• Juvenile offenders

      Growing Out of Crime

      The New Era

      by Andrew Rutherford (Author)

      Explores juvenile offenders within the criminal justice climate and amongst changes in the way young people are dealt with by courts, police and youth offending teams. This book includes arguments about managing offending behaviour.

    • Rehabilitation of offenders

      I'm Still Standing

      by Bob Turney (Author)

      Bob Turney gave up crime to study for a degree at Reading University and was rehabilitating himself by way of voluntary work. Three years on, Bob is a probation officer working in a Youth Justice Team. This book charts his progress from down-and-out 'ex-con' to a respected citizen in his life story up until 1997.

    • Offenders

      Geese Theatre Handbook

      Drama with Offenders and People at Risk

      by Clarke Baim (Author), Sally Brookes (Author)

      Geese Theatre 1st was formed in 1987 and is renowned across the criminal justice field. This book explains the thinking behind the company's approach to applied drama with offenders and people at risk of offending, including young people. It also contains over 100 exercises with explanations, instructions and suggestions to help practitioners.

    • Offenders

      Wanted!

      by Bob Turney (Author)

      Tells of how the author went from being wanted by the police and criminal underworld to being wanted for himself. This is a story of his journey from prisoner to upstanding citizen, husband, father, probation officer, author and broadcaster - told with insight and deep concern for victims of crime in particular.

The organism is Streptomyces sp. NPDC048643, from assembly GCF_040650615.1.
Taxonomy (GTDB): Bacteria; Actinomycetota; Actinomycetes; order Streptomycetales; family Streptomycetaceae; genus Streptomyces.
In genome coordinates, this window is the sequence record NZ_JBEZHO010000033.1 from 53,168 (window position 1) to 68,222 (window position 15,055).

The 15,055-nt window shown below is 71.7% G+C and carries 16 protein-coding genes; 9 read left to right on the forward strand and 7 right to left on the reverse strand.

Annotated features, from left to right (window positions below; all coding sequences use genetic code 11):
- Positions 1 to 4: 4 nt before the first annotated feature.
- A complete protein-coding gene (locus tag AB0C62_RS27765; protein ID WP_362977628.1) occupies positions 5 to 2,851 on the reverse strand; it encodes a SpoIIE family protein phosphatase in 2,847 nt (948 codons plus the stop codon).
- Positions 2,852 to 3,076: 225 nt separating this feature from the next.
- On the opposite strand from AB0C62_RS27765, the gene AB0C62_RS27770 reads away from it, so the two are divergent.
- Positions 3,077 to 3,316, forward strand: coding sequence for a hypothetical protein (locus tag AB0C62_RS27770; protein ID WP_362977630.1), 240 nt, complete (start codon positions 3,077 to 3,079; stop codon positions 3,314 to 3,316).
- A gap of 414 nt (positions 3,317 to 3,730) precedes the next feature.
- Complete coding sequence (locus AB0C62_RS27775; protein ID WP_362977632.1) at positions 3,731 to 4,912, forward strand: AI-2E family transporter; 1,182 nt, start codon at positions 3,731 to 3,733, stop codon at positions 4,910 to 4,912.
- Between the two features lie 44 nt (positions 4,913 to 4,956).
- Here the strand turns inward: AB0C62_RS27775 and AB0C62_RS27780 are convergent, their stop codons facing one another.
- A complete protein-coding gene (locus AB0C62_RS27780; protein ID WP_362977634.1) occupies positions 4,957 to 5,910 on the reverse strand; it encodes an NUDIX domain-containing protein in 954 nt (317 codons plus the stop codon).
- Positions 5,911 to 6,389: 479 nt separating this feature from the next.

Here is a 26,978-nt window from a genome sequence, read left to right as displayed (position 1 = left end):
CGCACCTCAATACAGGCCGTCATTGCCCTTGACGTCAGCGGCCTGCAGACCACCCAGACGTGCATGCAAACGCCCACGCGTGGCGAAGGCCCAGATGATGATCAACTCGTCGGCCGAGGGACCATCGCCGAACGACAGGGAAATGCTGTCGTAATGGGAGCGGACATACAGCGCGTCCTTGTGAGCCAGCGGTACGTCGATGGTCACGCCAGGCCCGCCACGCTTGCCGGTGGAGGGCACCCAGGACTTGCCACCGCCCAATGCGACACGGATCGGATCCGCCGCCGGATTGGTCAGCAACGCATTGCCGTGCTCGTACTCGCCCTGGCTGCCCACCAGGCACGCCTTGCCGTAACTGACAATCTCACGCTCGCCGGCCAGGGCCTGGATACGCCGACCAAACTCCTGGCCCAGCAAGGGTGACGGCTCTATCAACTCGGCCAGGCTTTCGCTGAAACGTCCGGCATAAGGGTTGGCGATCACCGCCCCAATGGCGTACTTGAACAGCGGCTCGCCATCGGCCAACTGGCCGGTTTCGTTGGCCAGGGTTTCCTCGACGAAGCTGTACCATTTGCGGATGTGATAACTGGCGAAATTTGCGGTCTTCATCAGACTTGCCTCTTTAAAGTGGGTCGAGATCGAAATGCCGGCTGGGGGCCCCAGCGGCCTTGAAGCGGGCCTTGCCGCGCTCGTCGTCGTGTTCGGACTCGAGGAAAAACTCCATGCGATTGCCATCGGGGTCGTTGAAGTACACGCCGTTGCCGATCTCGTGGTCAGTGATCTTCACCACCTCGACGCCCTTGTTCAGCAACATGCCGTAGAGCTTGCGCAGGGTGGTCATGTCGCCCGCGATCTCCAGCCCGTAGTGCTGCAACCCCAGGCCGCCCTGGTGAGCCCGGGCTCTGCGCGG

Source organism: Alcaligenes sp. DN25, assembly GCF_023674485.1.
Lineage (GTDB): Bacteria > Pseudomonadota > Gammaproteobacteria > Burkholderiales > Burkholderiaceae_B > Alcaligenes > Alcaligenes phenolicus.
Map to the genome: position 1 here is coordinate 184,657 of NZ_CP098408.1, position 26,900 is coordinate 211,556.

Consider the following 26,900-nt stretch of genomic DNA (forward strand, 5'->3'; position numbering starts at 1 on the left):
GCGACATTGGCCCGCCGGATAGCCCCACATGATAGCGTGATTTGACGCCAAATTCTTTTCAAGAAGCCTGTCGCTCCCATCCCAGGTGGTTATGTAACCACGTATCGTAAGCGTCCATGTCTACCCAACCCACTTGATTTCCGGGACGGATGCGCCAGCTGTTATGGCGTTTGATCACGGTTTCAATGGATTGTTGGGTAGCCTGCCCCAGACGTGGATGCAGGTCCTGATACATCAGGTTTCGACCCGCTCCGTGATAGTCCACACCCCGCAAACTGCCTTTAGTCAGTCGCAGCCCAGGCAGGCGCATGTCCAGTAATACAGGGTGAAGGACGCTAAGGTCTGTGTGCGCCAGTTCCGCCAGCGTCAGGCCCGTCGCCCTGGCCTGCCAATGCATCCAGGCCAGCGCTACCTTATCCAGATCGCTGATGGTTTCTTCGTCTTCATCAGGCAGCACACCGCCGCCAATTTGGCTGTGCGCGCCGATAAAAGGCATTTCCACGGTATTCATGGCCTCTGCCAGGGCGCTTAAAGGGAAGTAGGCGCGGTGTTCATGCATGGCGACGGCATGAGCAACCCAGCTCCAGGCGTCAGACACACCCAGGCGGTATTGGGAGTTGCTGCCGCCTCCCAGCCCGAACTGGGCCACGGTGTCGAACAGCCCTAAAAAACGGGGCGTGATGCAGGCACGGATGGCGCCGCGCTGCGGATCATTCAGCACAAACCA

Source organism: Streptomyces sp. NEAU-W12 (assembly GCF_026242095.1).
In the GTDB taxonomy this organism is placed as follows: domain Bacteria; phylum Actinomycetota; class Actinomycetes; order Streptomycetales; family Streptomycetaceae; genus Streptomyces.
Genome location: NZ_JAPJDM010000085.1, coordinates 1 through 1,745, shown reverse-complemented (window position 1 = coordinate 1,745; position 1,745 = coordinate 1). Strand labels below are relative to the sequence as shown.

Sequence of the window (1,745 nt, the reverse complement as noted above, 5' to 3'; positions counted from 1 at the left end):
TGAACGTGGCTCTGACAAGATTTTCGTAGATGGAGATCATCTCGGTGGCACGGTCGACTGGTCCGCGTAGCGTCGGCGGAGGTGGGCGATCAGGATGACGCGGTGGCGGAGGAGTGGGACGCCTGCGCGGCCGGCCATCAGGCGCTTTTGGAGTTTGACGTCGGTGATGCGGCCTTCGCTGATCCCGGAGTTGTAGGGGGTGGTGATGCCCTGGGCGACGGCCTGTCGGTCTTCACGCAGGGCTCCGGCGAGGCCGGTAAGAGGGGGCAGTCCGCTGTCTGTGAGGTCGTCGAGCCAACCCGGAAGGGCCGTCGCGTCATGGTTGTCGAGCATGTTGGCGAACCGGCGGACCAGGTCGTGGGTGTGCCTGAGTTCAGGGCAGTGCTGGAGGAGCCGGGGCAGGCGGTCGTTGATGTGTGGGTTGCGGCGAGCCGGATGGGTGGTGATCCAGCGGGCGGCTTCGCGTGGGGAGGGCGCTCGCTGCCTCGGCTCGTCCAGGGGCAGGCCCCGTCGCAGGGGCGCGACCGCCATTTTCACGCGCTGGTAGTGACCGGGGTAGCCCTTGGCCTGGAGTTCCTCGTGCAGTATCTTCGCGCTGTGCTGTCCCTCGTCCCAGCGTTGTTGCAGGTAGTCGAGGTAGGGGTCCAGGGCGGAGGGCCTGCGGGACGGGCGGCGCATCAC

• Offenders

      Restoring Respect for Justice

      A Symposium

      by Martin Wright (Author)

      Challenges many 'sacred cows' of crime and punishment by focusing on the effect on the people who suffer directly, the victims. This book points to the dangers of a punitive mindset and reflects on the arguments and data in favour of an effective, inclusionary, community-based response to crime.

    • Offenders

      Murder On File

      The World's Most Notorious Killers

      by Richard Whittington-Egan

    • Offenders

      Because I Have Been Given Much

      A Story of Hope

      by Bob Turney (Author)

      Bob Turney was raised on a notorious housing estate in South London, England. At age 15 he was consigned to the scrap heap by an education system that labelled him 'educationally subnormal'. Engulfed by a life of crime from an early age, he graduated to the fringes of organized crime and spent over 20 years drifting in and out of prisons.

    • Juvenile offenders

      Why Did You Do It?

      Explanations for Offending by Young Offenders in Their Own Words

      by Jackie Worrall (Author)

      Real life stories with expert analysis; Case studies and comment; Provides a valuable perspective on youth offending; Contains key messages about youth crime. The voices of young offenders—the real life stories behind the worrying and sometimes tragic lives of those who get into trouble with the Law. Setting these within the context of descriptions of youth justice policy, Jackie Worrall conveys to her readers an understanding of how and why young people become offenders going far beyond that to be gleaned from everyday rhetoric and theory. Why Did You Do It? contains raw, first-hand accounts of young people involved in crime. These stories cast a different light on youth offending to that so often portrayed by the media, making this new and insightful work a valuable resource for anyone trying to grasp the social, penal or criminological implications of youth crime. What are the traps that can ensnare young people as they grow up and the triggers which can so easily see them onto the wrong side of the tracks? In Why Did You Do It? Jackie Worrall sets out their explanations, examines a critical phase in their lives and dissects the political mantra, over-tidy solutions and off-the-cuff responses.

    • Offenders

      Magic Bracelet

      Technology and Offender Supervision

      by Dick Whitfield (Author)

      The availability of satellite tracking and voice verification systems means that various options as technology is used to supervise offenders. But how effective is it? This book looks at the different ways in which technology is being used and the lessons for criminal justice policy.

    • Offenders

      The Longest Injustice

      The Strange Story of Alex Alexandrowicz

      by Alex Alexandrowicz (Author), David Wilson (Author)